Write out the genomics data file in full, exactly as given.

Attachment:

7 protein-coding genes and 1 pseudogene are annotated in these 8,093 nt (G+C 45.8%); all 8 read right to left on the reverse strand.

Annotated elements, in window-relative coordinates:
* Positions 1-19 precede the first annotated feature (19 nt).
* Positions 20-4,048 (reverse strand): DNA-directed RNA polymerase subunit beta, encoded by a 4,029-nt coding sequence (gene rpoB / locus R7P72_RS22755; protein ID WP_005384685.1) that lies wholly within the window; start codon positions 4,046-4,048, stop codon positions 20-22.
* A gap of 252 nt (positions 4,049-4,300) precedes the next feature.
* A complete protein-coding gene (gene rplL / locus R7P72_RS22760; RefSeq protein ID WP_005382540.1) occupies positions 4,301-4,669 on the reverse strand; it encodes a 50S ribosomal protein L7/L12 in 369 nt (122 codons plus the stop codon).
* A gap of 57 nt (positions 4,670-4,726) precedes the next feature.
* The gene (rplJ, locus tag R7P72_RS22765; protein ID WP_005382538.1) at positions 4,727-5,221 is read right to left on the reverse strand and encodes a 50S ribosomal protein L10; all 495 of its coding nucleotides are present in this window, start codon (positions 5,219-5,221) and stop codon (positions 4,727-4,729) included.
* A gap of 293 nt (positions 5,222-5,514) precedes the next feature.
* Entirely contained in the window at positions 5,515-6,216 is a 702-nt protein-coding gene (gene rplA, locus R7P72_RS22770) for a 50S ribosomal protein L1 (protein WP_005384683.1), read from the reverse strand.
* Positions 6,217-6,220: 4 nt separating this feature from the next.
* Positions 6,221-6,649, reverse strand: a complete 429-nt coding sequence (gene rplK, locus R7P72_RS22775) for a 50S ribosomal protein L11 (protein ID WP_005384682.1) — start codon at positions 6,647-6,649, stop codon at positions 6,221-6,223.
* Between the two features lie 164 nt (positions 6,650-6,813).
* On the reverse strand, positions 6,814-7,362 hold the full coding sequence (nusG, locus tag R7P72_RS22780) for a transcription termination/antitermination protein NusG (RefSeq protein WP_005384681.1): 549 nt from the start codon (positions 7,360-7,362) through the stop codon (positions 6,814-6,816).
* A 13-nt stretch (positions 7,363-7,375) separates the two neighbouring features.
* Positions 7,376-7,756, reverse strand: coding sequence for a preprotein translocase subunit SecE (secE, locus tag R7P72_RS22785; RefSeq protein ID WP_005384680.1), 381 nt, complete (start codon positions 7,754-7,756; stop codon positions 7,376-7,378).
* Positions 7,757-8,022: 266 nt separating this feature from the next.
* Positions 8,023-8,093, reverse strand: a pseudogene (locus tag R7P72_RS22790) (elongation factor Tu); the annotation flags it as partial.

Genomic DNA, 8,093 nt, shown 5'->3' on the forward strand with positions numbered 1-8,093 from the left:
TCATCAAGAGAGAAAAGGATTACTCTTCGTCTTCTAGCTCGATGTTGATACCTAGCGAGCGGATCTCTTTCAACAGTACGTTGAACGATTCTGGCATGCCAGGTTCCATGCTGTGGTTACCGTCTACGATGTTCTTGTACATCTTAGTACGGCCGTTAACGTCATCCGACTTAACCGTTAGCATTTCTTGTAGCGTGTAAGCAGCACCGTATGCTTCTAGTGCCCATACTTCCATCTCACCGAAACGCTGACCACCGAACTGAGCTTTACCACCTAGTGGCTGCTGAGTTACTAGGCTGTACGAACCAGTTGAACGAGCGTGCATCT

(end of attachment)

7 protein-coding genes and 1 pseudogene are annotated in these 8,093 nt (G+C 45.8%); all 8 read right to left on the reverse strand.

Annotated elements, in window-relative coordinates:
* Positions 1-19 precede the first annotated feature (19 nt).
* Positions 20-4,048 (reverse strand): DNA-directed RNA polymerase subunit beta, encoded by a 4,029-nt coding sequence (gene rpoB / locus R7P72_RS22755; protein ID WP_005384685.1) that lies wholly within the window; start codon positions 4,046-4,048, stop codon positions 20-22.
* A gap of 252 nt (positions 4,049-4,300) precedes the next feature.
* A complete protein-coding gene (gene rplL / locus R7P72_RS22760; RefSeq protein ID WP_005382540.1) occupies positions 4,301-4,669 on the reverse strand; it encodes a 50S ribosomal protein L7/L12 in 369 nt (122 codons plus the stop codon).
* A gap of 57 nt (positions 4,670-4,726) precedes the next feature.
* The gene (rplJ, locus tag R7P72_RS22765; protein ID WP_005382538.1) at positions 4,727-5,221 is read right to left on the reverse strand and encodes a 50S ribosomal protein L10; all 495 of its coding nucleotides are present in this window, start codon (positions 5,219-5,221) and stop codon (positions 4,727-4,729) included.
* A gap of 293 nt (positions 5,222-5,514) precedes the next feature.
* Entirely contained in the window at positions 5,515-6,216 is a 702-nt protein-coding gene (gene rplA, locus R7P72_RS22770) for a 50S ribosomal protein L1 (protein WP_005384683.1), read from the reverse strand.
* Positions 6,217-6,220: 4 nt separating this feature from the next.
* Positions 6,221-6,649, reverse strand: a complete 429-nt coding sequence (gene rplK, locus R7P72_RS22775) for a 50S ribosomal protein L11 (protein ID WP_005384682.1) — start codon at positions 6,647-6,649, stop codon at positions 6,221-6,223.
* Between the two features lie 164 nt (positions 6,650-6,813).
* On the reverse strand, positions 6,814-7,362 hold the full coding sequence (nusG, locus tag R7P72_RS22780) for a transcription termination/antitermination protein NusG (RefSeq protein WP_005384681.1): 549 nt from the start codon (positions 7,360-7,362) through the stop codon (positions 6,814-6,816).
* A 13-nt stretch (positions 7,363-7,375) separates the two neighbouring features.
* Positions 7,376-7,756, reverse strand: coding sequence for a preprotein translocase subunit SecE (secE, locus tag R7P72_RS22785; RefSeq protein ID WP_005384680.1), 381 nt, complete (start codon positions 7,754-7,756; stop codon positions 7,376-7,378).
* Positions 7,757-8,022: 266 nt separating this feature from the next.
* Positions 8,023-8,093, reverse strand: a pseudogene (locus tag R7P72_RS22790) (elongation factor Tu); the annotation flags it as partial.

Genomic DNA, 8,093 nt, shown 5'->3' on the forward strand with positions numbered 1-8,093 from the left:
TCATCAAGAGAGAAAAGGATTACTCTTCGTCTTCTAGCTCGATGTTGATACCTAGCGAGCGGATCTCTTTCAACAGTACGTTGAACGATTCTGGCATGCCAGGTTCCATGCTGTGGTTACCGTCTACGATGTTCTTGTACATCTTAGTACGGCCGTTAACGTCATCCGACTTAACCGTTAGCATTTCTTGTAGCGTGTAAGCAGCACCGTATGCTTCTAGTGCCCATACTTCCATCTCACCGAAACGCTGACCACCGAACTGAGCTTTACCACCTAGTGGCTGCTGAGTTACTAGGCTGTACGAACCAGTTGAACGAGCGTGCATCT